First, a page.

Do Burns Increase the Severity of Terror Injuries?


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Abstract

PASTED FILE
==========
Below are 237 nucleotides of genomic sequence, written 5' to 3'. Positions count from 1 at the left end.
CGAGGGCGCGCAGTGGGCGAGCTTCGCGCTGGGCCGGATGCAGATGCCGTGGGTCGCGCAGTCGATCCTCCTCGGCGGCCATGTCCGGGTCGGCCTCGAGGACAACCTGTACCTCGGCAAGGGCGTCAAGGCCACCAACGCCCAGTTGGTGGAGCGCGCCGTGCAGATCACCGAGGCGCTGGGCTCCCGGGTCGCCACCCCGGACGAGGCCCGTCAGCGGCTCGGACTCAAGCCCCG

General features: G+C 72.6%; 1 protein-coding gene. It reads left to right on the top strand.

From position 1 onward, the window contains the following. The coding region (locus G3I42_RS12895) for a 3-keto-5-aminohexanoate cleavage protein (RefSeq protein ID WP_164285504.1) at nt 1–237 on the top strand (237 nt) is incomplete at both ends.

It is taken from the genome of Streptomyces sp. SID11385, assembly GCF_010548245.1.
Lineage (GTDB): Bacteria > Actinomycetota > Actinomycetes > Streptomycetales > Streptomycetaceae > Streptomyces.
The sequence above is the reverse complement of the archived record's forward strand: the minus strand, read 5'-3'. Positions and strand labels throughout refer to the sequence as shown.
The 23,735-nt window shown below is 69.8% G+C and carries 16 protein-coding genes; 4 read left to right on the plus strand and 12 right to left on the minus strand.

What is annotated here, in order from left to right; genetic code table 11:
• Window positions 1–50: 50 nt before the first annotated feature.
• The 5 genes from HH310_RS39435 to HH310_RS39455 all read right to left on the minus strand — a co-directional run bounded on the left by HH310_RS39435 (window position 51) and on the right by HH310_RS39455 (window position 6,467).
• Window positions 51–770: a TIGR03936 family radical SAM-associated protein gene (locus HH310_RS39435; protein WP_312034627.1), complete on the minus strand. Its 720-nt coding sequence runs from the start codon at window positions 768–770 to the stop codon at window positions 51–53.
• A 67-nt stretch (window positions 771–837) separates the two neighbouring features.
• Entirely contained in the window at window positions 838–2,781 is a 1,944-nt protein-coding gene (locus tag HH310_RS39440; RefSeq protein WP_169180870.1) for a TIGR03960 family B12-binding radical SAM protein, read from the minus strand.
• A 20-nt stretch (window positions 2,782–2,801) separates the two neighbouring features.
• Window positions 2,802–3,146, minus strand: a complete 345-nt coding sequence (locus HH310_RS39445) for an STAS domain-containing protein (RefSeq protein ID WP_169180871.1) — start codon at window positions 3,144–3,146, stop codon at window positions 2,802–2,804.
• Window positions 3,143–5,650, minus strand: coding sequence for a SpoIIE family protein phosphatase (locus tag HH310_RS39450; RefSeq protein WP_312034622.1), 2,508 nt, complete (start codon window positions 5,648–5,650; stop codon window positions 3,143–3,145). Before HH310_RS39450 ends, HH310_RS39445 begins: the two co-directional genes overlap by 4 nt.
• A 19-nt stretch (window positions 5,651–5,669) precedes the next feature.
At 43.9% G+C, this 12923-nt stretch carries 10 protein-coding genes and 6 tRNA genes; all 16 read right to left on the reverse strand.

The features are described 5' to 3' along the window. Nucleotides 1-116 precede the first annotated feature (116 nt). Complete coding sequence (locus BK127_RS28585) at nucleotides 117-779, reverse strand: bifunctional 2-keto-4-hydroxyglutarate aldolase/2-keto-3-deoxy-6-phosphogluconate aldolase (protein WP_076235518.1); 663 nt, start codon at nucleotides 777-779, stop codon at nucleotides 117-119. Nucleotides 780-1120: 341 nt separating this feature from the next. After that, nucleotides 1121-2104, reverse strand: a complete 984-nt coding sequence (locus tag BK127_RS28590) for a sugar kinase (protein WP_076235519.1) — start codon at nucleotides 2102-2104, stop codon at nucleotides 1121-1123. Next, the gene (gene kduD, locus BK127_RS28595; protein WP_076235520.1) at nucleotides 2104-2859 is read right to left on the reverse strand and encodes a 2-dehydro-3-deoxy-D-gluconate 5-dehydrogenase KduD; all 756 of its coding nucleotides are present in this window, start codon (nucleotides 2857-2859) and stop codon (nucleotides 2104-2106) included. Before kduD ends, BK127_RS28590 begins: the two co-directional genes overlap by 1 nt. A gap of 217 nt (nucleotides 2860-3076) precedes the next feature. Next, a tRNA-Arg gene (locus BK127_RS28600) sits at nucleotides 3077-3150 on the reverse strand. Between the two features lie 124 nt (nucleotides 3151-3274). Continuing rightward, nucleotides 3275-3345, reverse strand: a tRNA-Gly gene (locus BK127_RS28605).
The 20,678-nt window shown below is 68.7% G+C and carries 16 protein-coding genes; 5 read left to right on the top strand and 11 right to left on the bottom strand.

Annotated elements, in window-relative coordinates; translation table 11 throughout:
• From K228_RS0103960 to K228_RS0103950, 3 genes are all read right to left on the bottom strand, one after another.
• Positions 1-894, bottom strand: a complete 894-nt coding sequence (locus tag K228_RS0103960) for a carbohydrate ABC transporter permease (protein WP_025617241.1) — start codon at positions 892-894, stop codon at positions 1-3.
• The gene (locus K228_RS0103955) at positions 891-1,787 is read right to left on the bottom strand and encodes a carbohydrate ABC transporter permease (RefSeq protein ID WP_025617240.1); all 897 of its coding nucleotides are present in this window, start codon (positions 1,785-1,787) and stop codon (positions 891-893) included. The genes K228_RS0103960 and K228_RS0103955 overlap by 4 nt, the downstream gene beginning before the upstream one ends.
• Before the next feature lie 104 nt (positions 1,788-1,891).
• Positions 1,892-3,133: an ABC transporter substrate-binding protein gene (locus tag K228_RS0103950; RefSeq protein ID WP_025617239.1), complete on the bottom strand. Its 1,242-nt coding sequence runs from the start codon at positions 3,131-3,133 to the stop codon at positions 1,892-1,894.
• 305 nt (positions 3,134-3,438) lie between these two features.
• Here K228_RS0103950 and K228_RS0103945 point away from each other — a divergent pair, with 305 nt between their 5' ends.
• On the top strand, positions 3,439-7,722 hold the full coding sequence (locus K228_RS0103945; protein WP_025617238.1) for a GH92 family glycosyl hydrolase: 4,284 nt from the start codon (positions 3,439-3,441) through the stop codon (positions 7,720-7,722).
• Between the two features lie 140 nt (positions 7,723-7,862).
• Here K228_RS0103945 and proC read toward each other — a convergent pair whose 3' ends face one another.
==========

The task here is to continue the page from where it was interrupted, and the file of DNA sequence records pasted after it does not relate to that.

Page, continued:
The use of explosives and suicide bombings has become more frequent since October 2000. This change in the nature of terror attacks has marked a new era in the Israeli–Palestinian conflict. We previously reported that the incidence of thermal injuries has since risen. However, the rise in the incidence of burns among victims of terror was proportionate to the rise in the incidence of burns among all trauma victims. This paper presents data from the Israeli National Trauma Registry during the years 1997–2003, to compare the severity of injuries and outcome (mortality rates) in terror victims with and without burn injuries. We also compare the severity of injuries and outcome (mortality rates) for patients with terror-attack related burns to non terror-attack related burns during the same period. Data was obtained from the Israeli National Trauma Registry for all patients admitted to 8 to 10 hospitals in Israel between 1997 and 2003. We analyzed and compared demographic and clinical characteristics of 219 terror-related burn patients (terror/burn), 2228 terror patients with no associated burns (Terror/no-burn) and 6546 non terror related burn patients (burn/no-terror). Severity of injuries was measured using the injury severity score, and burn severity by total body surface percentage indices. Admission rates to Intensive Care Units (ICU) and total length of hospitalization were also used to measure severity of injuries. In-hospital mortality rates were used to indicate outcome. Of burn/terror patients, 87.2% suffered other accompanying injuries, compared with 10.4% of burn/no-terror patients. Of burn/terror patients, 49.8% were admitted to ICU compared with only 11.9% of burn/no-terror patients and 23.8% of no-burn/terror patients. Mean length of hospital stay was 18.5 days for the terror/burn group compared with 11.1 days for the burn/no-terror group and 9.5 days for the terror/no-burn group. Burn/terror patients had a significantly higher injury severity score compared with the other groups. In-hospital mortality rate for the burn/no-terror group was 3.4%. The burn/terror group had a mortality rate of 6.4% which was similar to the no-burn/terror group (6.6%). Terror-attack injuries with accompanying burns have a more complex presentation, are of higher severity, and are associated with increased length of hospital stay and a higher ICU admissions rate, compared with terror-attack injuries without burns and non terror-attack related burns. However, mortality rates in terror-attack injuries are not affected by burns.

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